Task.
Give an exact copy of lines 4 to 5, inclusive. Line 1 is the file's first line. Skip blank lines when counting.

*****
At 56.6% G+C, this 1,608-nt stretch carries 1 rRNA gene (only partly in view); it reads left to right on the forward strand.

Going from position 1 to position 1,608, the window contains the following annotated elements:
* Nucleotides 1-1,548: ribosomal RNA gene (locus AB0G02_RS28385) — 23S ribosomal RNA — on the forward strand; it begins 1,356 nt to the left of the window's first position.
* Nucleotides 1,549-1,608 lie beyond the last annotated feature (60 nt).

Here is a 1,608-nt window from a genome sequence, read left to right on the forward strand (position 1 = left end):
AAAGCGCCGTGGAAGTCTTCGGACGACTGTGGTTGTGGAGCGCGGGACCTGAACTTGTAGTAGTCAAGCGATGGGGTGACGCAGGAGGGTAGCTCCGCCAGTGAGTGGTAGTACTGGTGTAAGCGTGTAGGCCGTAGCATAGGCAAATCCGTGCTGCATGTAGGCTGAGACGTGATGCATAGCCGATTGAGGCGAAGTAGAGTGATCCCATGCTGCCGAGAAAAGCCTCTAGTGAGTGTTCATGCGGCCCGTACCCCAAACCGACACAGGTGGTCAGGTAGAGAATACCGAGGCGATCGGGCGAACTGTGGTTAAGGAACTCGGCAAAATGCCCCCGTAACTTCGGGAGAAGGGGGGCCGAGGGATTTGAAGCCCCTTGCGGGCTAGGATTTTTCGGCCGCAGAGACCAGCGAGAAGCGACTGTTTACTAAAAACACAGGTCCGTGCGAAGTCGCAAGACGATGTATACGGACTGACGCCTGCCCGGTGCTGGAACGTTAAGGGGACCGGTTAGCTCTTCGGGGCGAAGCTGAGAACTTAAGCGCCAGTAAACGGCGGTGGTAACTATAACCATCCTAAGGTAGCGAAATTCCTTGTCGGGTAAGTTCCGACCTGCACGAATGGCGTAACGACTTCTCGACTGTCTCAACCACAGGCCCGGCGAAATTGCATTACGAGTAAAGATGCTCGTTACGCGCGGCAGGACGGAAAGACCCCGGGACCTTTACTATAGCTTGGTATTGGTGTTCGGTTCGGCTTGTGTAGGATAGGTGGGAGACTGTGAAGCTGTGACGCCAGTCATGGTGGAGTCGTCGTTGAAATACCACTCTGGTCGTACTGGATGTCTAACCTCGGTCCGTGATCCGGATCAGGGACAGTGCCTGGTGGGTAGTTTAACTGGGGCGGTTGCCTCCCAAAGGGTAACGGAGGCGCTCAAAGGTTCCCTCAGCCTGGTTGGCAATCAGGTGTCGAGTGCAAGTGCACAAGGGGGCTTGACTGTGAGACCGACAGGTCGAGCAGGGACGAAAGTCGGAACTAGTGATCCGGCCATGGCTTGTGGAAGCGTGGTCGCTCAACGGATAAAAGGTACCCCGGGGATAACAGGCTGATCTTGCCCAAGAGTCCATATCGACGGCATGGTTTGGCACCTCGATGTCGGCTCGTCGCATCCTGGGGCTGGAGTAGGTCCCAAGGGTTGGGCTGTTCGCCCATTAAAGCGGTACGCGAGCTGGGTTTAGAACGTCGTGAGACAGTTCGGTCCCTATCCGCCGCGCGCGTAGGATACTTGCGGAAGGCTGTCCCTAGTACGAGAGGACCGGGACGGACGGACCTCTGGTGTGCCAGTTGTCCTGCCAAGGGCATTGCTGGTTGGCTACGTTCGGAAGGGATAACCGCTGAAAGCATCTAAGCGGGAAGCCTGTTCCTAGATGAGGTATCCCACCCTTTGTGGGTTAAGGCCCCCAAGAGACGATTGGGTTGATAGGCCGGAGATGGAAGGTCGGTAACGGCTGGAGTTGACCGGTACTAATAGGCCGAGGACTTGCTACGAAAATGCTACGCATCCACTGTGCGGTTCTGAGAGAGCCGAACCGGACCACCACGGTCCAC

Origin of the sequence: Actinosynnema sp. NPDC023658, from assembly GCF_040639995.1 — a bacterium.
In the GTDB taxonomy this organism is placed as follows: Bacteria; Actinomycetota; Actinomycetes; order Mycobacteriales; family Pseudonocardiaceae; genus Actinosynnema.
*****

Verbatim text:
* Nucleotides 1,549-1,608 lie beyond the last annotated feature (60 nt).

Here is a 1,608-nt window from a genome sequence, read left to right on the forward strand (position 1 = left end):